Our early outlooks for running backs from a 2023 fantasy perspective concludes with the NFC West and AFC West.
James Conner is one of the clearest starters and potential workhorses in the league, and he’s shown he can do it at a high level. Conner was somewhat quietly top ten in RB points per game both seasons in Kliff Kingsbury’s offense, and he’s an underrated talent that can be an undervalued fantasy asset with a heavy workload—the concern is the Cardinals might be the worst team in the league. Keaontay Ingram, Corey Clement, and Ty’Son Williams will be battling for roles behind Conner.
Los Angeles Rams
The relationship between Cam Akers and the Rams has had its peaks and valleys, but the former second-round pick is another year removed from his Achilles injury and appears set to be the clear lead back in Sean McVay’s offense at still just 24 years old (this June). In his final six games last season, Akers put up fantasy point totals of 18.5, 8.8, 11.5, 33.7, 13.8, and 14.3. Kyren Williams, who looked like he had a shot to lead the backfield as a rookie before injury struck in Week 1, can bring a lot as a receiver especially as he looks to make a Year 2 leap. If the Akers-Rams relationship goes south again, Williams could benefit. Sixth-round rookie Zach Evans feels like a natural fit in McVay’s offense, and he profiles as a potential flier that could pay off for both the Rams and fantasy owners. Ronnie Rivers has a year in the system and will be battling for a roster spot.
San Francisco 49ers
Christian McCaffrey is ultra-talented, doesn’t want to leave the field, plays for a head coach that always goes hard (i.e., doesn’t want to rest players), plays on a top team, and is utilized as both a runner and receiver. It’s a recipe that makes him arguably the top player on 2023 fantasy draft boards. Durability has been the issue for Elijah Mitchell as he enters his third NFL season, but he’s maybe the best handcuff in fantasy and could have solid standalone value with Kyle Shanahan wanting to run the ball a lot. Jordan Mason won a role as an undrafted free agent last year, and he’d be a strong fantasy option with playing time. And we’ll see if 2022 third-rounder Tyrion Davis-Price can have a second-year leap and somehow carve out a niche in the San Francisco backfield.
Second-year back Kenneth Walker III looked primed to be a potential 1,500-yard type of rusher for the Seahawks, but the selection of UCLA’s Zach Charbonnet put a damper on those expectations a bit. That said, head coach Pete Carroll did call Walker “special”, and perhaps they wanted to have superb depth at the position—but they obviously love Charbonnet too and Seattle is all about competition. DeeJay Dallas does a good job of chipping in when called upon, but we’re also keeping an eye on seventh-round rookie Kenny McIntosh for a third-down role at least. Carroll said McIntosh easily could have been a third-round pick (we agree), and there are many examples of late-round guys emerging even in crowded backfields.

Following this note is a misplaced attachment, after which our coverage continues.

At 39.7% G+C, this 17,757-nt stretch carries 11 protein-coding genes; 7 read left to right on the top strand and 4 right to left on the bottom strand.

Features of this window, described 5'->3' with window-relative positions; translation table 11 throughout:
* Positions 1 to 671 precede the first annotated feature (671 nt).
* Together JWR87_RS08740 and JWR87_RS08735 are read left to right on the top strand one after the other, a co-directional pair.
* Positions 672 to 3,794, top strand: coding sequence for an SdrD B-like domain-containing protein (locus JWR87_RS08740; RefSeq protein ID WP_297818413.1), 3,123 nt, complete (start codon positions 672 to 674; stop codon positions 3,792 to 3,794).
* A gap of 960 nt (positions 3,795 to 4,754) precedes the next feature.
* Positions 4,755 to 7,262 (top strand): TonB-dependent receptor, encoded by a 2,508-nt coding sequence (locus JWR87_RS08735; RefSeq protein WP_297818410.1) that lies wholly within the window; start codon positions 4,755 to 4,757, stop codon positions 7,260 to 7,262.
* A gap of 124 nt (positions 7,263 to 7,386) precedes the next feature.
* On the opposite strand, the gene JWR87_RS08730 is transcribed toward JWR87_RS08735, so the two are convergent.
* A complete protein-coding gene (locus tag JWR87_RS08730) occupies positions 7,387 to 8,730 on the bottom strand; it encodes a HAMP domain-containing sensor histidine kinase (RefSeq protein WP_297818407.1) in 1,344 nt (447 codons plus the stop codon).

One of the big storylines of the summer will be the health of Javonte Williams, who new Broncos head coach Sean Payton said is doing “extremely well” and might be ready for the start of training camp. Still, it was a tough injury for Williams, so his effectiveness will be something to monitor—at least Payton has historically been up front about updates for his players. Samaje Perine is very interesting given the uncertainty around Williams and Payton’s usage of multiple running backs during his time with the Saints. Perine is going to have a notable role. There’s a lot of depth at the position including Jacques Patrick and Tyler Badie, but Tony Jones Jr. was with Payton in New Orleans and has the inside track on the No. 3 job.
Kansas City Chiefs
Isiah Pacheco brought a ton of energy to the Chiefs’ rushing attack last season, averaging 4.9 yards per carry as a rookie (830 yards on 170 carries) following a ton of preseason hype coming from within the building. Pacheco is set to lead the backfield in carries, and more receiving usage can be unlocked. But Jerick McKinnon (56/512/9 receiving in 2022) should again have a major role as a receiver and pass protector. And former first-round pick Clyde Edwards-Helaire is probably entering this season highly determined to at least carve out a role in Andy Reid’s offense. La’Mical Perine is a 2020 fourth-round pick of the Jets that will look to show he can make contributions as backfield depth.
Las Vegas Raiders
Barring a long-term deal by July 17, reigning league leading rusher Josh Jacobs is set to play on the franchise tag after racking up 393 touches last season. Jacobs is the type of guy that’ll do what it takes for his team to win, but if the Raiders are struggling as a team late in the season there’s a chance that they take it easy on his touches to some extent. Ameer Abdullah and Brandon Bolden are both well-liked by Josh McDaniels but will mostly contribute as receiving options and on special teams. Second-year backs Zamir White (fourth-rounder) and Brittain Brown (seventh-rounder) are two players to watch during camp, as either could potentially become the primary true backup to Jacobs.
Los Angeles Chargers
The contract dispute between Austin Ekeler and the Chargers ended with Ekeler getting around $2 million in incentives available this season, the last year of his deal. The NFL’s leader in touchdowns the past two seasons, Ekeler should again get key touches even in a new offense led by coordinator Kellen Moore. However, Joshua Kelley showed development in 2022 and was already talked up by Moore in his introductory press conference—there’s upside there. And 2022 fourth-round pick Isaiah Spiller was a 21-year-old rookie that couldn’t find his groove last season, but he offers a high ceiling and all-around skillset. Larry Rountree III has been with the team the past two seasons and will also be looking to impress the new coordinator.